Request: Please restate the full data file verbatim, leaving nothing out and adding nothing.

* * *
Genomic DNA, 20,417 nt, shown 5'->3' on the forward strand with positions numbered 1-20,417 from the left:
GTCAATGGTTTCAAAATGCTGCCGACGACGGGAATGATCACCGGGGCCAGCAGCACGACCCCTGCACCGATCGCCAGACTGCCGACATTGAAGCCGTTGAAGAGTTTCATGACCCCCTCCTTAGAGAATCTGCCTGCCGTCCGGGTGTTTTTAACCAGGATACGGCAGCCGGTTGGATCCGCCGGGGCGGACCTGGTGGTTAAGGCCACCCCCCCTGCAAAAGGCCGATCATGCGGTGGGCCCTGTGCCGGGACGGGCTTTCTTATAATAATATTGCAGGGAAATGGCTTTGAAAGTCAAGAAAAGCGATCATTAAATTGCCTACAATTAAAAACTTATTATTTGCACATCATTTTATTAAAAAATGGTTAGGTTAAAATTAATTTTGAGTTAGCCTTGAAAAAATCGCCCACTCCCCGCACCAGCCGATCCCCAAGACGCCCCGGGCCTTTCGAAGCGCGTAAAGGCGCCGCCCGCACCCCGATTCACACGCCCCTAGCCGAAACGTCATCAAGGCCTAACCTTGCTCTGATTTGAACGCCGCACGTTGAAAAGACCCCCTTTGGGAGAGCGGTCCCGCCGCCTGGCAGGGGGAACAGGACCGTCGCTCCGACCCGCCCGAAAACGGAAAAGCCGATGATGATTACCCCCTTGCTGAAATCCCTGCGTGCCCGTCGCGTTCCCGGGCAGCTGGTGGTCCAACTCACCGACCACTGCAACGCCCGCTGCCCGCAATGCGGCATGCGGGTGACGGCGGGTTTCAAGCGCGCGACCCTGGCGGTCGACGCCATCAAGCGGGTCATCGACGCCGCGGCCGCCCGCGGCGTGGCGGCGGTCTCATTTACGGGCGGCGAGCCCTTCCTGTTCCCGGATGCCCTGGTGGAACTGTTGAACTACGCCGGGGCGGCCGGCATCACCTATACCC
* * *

Genomic DNA, 20,417 nt, shown 5'->3' on the forward strand with positions numbered 1-20,417 from the left:
GTCAATGGTTTCAAAATGCTGCCGACGACGGGAATGATCACCGGGGCCAGCAGCACGACCCCTGCACCGATCGCCAGACTGCCGACATTGAAGCCGTTGAAGAGTTTCATGACCCCCTCCTTAGAGAATCTGCCTGCCGTCCGGGTGTTTTTAACCAGGATACGGCAGCCGGTTGGATCCGCCGGGGCGGACCTGGTGGTTAAGGCCACCCCCCCTGCAAAAGGCCGATCATGCGGTGGGCCCTGTGCCGGGACGGGCTTTCTTATAATAATATTGCAGGGAAATGGCTTTGAAAGTCAAGAAAAGCGATCATTAAATTGCCTACAATTAAAAACTTATTATTTGCACATCATTTTATTAAAAAATGGTTAGGTTAAAATTAATTTTGAGTTAGCCTTGAAAAAATCGCCCACTCCCCGCACCAGCCGATCCCCAAGACGCCCCGGGCCTTTCGAAGCGCGTAAAGGCGCCGCCCGCACCCCGATTCACACGCCCCTAGCCGAAACGTCATCAAGGCCTAACCTTGCTCTGATTTGAACGCCGCACGTTGAAAAGACCCCCTTTGGGAGAGCGGTCCCGCCGCCTGGCAGGGGGAACAGGACCGTCGCTCCGACCCGCCCGAAAACGGAAAAGCCGATGATGATTACCCCCTTGCTGAAATCCCTGCGTGCCCGTCGCGTTCCCGGGCAGCTGGTGGTCCAACTCACCGACCACTGCAACGCCCGCTGCCCGCAATGCGGCATGCGGGTGACGGCGGGTTTCAAGCGCGCGACCCTGGCGGTCGACGCCATCAAGCGGGTCATCGACGCCGCGGCCGCCCGCGGCGTGGCGGCGGTCTCATTTACGGGCGGCGAGCCCTTCCTGTTCCCGGATGCCCTGGTGGAACTGTTGAACTACGCCGGGGCGGCCGGCATCACCTATACCC